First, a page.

Texas Attorney General, Ken Paxton is the lawyer for the State of Texas and is charged by the Texas Constitution to:
- defend the laws and the Constitution of the State of Texas
- represent the State in litigation
- approve public bond issues
To fulfill these responsibilities, the Office of the Attorney General serves as legal counsel to all boards and agencies of state government, issues legal opinions when requested by the Governor, heads of state agencies and other officials and agencies as provided by Texas statutes.
The Texas AG sits as an ex-officio member of state committees and commissions, and defends challenges to state laws and suits against both state agencies and individual employees of the State.
Many Texans look to the Office of the Attorney General for guidance with disputes and legal issues. The agency receives hundreds of letters, phone calls and visits each week about crime victims’ compensation, child support, abuse in nursing homes, possible consumer fraud and other topics. To find out more about the Texas Attorney General, visit the official website at https://texasattorneygeneral.gov/.
WEEKLY NEWS ROUND-UP OF THE STATE’S
TOP LAW ENFORCEMENT OFFICER…
THE TEXAS ATTORNEY GENERAL
Request For Opinion
Received: Wednesday, February 6, 2019
Re: Authority of municipalities to regulate firearm and ammunition sales through zoning and other regulations
Read Original Request: RQ-0269-KP
Requestor: The Honorable Donna Campbell, M.D.
Chair, Committee on Veterans Affairs and Border Security
Texas State Senate Post Office Box 12068
Austin, Texas 78711-2068
AG Paxton Urges U.S. District Court to Dismiss Lawsuit Challenging Texas’ Electoral College System
AUSTIN – A legal team from Attorney General Ken Paxton’s office today urged the U.S. District Court in San Antonio to dismiss a lawsuit challenging the time-honored Electoral College system used in every presidential election since 1789.
“My office’s legal team did a superb job defending the stable and successful presidential election system designed by our Founders and enshrined in our Constitution. That system has been used by the states for more than two centuries, dating back to the first election of George Washington,” Attorney General Paxton said. “It’s no coincidence that every lawsuit asking the courts to upend the Electoral College has failed. Changing or eliminating the Electoral College can only be done by an amendment to the Constitution, which is reason enough the district court should dismiss this latest legal challenge. The Electoral College system ensures the people living in Texas and other states have a voice in determining who will be their president.”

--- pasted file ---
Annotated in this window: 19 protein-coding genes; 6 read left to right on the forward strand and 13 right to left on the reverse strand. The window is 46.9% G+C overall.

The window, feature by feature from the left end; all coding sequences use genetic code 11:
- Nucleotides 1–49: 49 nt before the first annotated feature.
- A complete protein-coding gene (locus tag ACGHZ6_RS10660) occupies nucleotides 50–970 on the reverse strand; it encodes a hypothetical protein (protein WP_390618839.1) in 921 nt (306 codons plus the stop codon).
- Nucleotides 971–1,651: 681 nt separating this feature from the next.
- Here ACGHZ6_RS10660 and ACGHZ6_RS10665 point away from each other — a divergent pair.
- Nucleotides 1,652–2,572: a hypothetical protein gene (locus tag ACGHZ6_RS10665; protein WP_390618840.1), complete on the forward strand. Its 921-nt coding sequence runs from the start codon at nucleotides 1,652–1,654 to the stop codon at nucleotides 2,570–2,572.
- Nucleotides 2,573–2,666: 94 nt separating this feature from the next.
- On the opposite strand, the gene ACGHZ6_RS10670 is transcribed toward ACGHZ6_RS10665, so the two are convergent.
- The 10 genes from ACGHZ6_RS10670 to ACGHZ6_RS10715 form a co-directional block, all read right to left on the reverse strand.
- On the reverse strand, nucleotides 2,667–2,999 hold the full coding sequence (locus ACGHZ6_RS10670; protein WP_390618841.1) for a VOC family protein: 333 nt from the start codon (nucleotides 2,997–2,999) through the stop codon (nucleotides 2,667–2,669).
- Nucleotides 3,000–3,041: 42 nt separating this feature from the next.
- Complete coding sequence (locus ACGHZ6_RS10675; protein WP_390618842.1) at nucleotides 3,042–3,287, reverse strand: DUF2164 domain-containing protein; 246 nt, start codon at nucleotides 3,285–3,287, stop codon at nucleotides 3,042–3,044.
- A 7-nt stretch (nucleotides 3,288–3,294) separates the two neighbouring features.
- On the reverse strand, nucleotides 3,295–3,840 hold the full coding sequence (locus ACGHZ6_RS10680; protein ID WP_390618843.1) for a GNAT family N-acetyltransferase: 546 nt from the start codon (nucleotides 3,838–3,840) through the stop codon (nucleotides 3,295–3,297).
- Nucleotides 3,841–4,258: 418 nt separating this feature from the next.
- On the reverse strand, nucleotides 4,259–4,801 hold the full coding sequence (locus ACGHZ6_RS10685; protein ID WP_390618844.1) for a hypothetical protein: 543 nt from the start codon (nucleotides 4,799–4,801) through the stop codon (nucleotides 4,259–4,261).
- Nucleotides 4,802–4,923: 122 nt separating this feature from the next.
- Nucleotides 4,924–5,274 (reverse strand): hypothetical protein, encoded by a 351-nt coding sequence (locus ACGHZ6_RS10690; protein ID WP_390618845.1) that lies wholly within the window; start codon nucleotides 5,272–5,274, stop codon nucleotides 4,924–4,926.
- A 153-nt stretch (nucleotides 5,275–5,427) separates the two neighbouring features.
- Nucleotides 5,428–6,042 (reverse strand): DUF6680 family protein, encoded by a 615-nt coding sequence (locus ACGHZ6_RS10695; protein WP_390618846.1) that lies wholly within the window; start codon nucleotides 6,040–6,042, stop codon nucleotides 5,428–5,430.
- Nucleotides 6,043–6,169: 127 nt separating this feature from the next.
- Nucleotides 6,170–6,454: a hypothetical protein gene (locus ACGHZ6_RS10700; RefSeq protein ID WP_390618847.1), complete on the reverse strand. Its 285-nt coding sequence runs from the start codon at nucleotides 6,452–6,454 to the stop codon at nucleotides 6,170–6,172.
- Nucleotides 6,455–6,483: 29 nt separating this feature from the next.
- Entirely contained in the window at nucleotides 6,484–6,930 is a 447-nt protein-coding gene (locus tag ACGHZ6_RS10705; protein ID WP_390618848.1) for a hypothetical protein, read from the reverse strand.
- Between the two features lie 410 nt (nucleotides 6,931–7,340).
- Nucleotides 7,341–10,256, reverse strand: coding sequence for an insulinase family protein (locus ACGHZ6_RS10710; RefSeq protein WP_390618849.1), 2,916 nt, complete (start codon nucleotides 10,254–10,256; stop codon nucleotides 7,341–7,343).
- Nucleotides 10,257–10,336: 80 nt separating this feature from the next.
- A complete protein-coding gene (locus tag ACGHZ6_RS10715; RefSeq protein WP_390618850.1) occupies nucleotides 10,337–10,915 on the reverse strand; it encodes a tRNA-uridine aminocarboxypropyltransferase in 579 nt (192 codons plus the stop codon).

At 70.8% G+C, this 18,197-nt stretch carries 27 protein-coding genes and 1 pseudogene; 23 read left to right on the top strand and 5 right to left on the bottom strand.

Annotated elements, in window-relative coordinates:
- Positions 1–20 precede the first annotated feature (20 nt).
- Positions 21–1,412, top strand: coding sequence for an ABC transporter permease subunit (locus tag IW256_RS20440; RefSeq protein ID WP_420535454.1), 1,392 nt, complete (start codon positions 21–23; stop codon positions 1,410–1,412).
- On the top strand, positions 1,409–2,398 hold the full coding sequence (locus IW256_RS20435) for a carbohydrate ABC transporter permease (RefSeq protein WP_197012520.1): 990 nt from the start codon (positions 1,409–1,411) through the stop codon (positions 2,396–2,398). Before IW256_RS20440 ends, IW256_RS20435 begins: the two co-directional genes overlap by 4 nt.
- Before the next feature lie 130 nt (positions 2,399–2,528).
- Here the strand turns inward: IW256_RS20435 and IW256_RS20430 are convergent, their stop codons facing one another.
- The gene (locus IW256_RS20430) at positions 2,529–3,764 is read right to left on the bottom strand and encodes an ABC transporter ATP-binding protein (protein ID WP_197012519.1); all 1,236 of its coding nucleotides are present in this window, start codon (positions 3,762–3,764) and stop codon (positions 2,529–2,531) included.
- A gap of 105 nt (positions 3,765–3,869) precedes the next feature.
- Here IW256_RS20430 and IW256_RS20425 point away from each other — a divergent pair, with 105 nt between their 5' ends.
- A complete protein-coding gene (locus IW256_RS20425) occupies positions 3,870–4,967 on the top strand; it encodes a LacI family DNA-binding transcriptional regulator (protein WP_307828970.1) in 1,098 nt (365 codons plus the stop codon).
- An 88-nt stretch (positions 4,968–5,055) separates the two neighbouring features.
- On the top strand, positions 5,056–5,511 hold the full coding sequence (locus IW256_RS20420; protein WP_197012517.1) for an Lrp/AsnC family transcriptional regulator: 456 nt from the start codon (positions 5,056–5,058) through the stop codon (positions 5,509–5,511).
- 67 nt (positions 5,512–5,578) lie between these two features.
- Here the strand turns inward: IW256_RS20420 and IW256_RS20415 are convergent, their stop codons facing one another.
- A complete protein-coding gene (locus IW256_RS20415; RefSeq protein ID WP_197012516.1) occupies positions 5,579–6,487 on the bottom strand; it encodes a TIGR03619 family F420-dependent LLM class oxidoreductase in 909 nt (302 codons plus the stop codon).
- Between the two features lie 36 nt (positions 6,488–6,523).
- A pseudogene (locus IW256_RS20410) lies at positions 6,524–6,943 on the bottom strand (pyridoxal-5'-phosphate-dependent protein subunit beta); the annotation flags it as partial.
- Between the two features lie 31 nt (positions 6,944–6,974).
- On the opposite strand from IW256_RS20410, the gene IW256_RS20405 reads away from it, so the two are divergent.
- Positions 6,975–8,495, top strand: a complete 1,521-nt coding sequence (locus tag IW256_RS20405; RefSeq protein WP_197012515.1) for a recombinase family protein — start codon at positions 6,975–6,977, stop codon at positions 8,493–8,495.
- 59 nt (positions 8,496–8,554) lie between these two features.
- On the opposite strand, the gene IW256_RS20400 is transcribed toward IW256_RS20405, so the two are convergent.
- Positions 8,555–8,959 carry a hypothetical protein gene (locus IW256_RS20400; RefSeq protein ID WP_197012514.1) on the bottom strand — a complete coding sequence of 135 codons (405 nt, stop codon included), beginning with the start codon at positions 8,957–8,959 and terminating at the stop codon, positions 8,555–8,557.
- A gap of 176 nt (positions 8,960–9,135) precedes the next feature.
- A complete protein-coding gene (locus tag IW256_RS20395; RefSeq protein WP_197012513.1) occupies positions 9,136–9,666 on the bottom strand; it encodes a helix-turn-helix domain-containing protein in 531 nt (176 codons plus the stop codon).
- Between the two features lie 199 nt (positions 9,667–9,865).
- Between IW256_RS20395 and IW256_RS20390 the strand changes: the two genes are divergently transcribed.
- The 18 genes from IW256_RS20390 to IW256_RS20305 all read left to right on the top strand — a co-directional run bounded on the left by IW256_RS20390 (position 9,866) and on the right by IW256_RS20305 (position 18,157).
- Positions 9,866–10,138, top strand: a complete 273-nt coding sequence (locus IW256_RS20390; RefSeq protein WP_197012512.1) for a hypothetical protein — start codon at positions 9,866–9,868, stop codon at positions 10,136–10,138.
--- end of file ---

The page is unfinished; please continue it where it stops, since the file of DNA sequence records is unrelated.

A federal lawsuit filed against Texas last March seeks to end the State’s practice of awarding every Electoral College elector to the winning presidential candidate in each state.
Texas is among 48 states and the District of Columbia that appoint its presidential electors through a statewide winner-take-all system. Nearly 50 years ago, the U.S. Supreme Court affirmed a decision rejecting the argument that the Electoral College system is unconstitutional.
AG Paxton: Texarkana Court of Appeals Issues Opinion Protecting Taxpayers in Kilgore ISD
AUSTIN – Attorney General Ken Paxton announced that the Texas 6th District Court of Appeals in Texarkana issued an opinion yesterday stating that Kilgore ISD had no right to reject or lower local option homestead exemptions for taxpayers in Gregg County.
“Kilgore ISD cannot legally siphon money away from homeowners without their vote or consent. I’m grateful that the court recognized that local governments cannot simply brush off laws they do not like,” Attorney General Paxton said. “My office is proud to stand up for Texas homeowners and taxpayers in every school district.”